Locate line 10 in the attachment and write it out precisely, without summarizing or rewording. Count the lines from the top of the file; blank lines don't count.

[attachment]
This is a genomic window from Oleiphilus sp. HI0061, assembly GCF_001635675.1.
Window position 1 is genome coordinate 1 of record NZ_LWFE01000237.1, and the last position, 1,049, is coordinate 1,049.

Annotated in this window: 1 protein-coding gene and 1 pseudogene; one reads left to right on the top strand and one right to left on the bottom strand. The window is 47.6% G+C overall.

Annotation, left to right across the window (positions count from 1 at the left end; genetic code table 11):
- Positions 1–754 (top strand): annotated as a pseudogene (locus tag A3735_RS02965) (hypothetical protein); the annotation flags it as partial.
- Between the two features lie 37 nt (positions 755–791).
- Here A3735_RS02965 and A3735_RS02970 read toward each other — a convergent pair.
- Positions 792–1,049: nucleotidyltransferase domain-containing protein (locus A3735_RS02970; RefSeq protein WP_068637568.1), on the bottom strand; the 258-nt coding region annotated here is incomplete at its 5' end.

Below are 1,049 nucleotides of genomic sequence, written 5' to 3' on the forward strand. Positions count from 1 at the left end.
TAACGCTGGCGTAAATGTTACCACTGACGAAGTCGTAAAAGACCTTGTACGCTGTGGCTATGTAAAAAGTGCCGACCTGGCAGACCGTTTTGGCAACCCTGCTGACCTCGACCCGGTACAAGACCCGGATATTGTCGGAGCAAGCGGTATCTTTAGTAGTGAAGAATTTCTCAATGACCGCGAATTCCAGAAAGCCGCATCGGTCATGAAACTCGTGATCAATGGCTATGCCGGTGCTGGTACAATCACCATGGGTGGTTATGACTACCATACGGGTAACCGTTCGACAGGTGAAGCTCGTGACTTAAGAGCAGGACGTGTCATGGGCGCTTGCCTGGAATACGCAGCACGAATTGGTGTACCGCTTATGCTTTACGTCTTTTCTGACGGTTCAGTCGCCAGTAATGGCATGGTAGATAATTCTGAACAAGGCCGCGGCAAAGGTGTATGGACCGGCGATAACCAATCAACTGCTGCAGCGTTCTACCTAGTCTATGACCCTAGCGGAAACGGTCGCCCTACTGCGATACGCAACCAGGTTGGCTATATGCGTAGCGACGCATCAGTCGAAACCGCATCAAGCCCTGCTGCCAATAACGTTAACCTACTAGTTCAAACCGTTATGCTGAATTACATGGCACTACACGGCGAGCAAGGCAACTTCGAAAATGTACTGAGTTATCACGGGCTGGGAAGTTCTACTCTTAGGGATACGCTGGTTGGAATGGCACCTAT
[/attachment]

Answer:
TAACGCTGGCGTAAATGTTACCACTGACGAAGTCGTAAAAGACCTTGTACGCTGTGGCTATGTAAAAAGTGCCGACCTGGCAGACCGTTTTGGCAACCCTGCTGACCTCGACCCGGTACAAGACCCGGATATTGTCGGAGCAAGCGGTATCTTTAGTAGTGAAGAATTTCTCAATGACCGCGAATTCCAGAAAGCCGCATCGGTCATGAAACTCGTGATCAATGGCTATGCCGGTGCTGGTACAATCACCATGGGTGGTTATGACTACCATACGGGTAACCGTTCGACAGGTGAAGCTCGTGACTTAAGAGCAGGACGTGTCATGGGCGCTTGCCTGGAATACGCAGCACGAATTGGTGTACCGCTTATGCTTTACGTCTTTTCTGACGGTTCAGTCGCCAGTAATGGCATGGTAGATAATTCTGAACAAGGCCGCGGCAAAGGTGTATGGACCGGCGATAACCAATCAACTGCTGCAGCGTTCTACCTAGTCTATGACCCTAGCGGAAACGGTCGCCCTACTGCGATACGCAACCAGGTTGGCTATATGCGTAGCGACGCATCAGTCGAAACCGCATCAAGCCCTGCTGCCAATAACGTTAACCTACTAGTTCAAACCGTTATGCTGAATTACATGGCACTACACGGCGAGCAAGGCAACTTCGAAAATGTACTGAGTTATCACGGGCTGGGAAGTTCTACTCTTAGGGATACGCTGGTTGGAATGGCACCTAT